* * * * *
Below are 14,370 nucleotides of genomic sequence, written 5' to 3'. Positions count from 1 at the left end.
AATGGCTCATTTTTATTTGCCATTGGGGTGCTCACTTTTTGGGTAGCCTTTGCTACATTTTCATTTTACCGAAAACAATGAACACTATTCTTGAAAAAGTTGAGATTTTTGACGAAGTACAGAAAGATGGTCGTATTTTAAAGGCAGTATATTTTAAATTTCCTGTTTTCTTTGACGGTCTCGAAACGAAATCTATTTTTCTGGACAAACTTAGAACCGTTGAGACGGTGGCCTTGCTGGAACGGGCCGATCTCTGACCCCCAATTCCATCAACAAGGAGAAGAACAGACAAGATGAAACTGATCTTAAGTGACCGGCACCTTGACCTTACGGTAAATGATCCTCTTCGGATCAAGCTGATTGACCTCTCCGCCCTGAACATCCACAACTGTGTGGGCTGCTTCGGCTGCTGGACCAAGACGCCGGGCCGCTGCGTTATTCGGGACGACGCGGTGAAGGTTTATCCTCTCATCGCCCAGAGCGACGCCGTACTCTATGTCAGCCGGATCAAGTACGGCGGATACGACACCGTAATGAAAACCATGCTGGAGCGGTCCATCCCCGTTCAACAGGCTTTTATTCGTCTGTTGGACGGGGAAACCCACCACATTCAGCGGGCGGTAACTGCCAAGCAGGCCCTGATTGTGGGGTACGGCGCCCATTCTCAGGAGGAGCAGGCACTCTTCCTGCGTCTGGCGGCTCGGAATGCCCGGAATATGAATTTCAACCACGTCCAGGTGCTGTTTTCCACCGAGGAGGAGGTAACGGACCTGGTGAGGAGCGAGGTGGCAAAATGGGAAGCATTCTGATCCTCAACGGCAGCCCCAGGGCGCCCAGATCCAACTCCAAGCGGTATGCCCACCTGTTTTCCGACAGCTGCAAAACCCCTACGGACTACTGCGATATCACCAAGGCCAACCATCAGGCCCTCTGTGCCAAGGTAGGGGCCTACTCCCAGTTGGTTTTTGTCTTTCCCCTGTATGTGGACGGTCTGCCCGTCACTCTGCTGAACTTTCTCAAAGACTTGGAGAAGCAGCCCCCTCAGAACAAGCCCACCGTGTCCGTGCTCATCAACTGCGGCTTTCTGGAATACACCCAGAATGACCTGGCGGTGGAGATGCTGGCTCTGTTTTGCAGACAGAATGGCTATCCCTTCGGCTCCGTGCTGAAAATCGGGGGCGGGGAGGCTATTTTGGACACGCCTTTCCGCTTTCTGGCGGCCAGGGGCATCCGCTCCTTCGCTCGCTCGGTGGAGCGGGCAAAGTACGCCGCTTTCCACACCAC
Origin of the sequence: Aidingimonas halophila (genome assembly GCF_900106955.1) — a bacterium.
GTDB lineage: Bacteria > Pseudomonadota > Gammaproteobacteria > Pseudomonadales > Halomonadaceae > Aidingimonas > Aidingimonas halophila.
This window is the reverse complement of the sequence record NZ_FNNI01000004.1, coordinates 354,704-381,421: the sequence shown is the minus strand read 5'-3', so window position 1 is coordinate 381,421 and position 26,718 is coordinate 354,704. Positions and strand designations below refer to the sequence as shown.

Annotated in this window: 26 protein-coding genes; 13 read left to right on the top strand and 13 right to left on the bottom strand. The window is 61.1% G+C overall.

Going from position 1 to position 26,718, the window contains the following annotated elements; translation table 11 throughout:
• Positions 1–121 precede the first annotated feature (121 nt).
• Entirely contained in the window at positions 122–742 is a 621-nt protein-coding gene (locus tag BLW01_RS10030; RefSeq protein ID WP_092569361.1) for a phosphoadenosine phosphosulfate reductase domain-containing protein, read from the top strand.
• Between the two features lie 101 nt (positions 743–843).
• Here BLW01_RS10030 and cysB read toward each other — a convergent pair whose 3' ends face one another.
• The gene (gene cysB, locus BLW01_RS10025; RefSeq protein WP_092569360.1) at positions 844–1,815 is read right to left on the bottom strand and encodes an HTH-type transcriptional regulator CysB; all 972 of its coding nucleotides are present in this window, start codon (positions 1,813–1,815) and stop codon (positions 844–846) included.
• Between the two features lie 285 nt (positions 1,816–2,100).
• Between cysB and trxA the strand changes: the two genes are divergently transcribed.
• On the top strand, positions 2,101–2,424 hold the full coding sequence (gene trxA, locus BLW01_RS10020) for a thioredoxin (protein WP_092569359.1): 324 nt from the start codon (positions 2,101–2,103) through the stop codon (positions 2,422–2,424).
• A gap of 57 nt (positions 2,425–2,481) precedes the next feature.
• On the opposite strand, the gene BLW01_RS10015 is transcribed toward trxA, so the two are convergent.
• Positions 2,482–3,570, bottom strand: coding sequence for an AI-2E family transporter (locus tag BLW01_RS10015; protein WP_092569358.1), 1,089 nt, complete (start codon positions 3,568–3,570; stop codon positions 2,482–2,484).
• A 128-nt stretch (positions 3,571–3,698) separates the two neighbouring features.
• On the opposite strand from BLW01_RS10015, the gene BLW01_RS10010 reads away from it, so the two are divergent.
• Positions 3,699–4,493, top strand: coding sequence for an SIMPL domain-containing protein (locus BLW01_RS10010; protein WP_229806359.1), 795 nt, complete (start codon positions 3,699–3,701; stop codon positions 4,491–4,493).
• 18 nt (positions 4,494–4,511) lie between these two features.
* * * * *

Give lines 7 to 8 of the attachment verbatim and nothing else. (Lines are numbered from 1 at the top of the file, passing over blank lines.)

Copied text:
Going from position 1 to position 26,718, the window contains the following annotated elements; translation table 11 throughout:
• Positions 1–121 precede the first annotated feature (121 nt).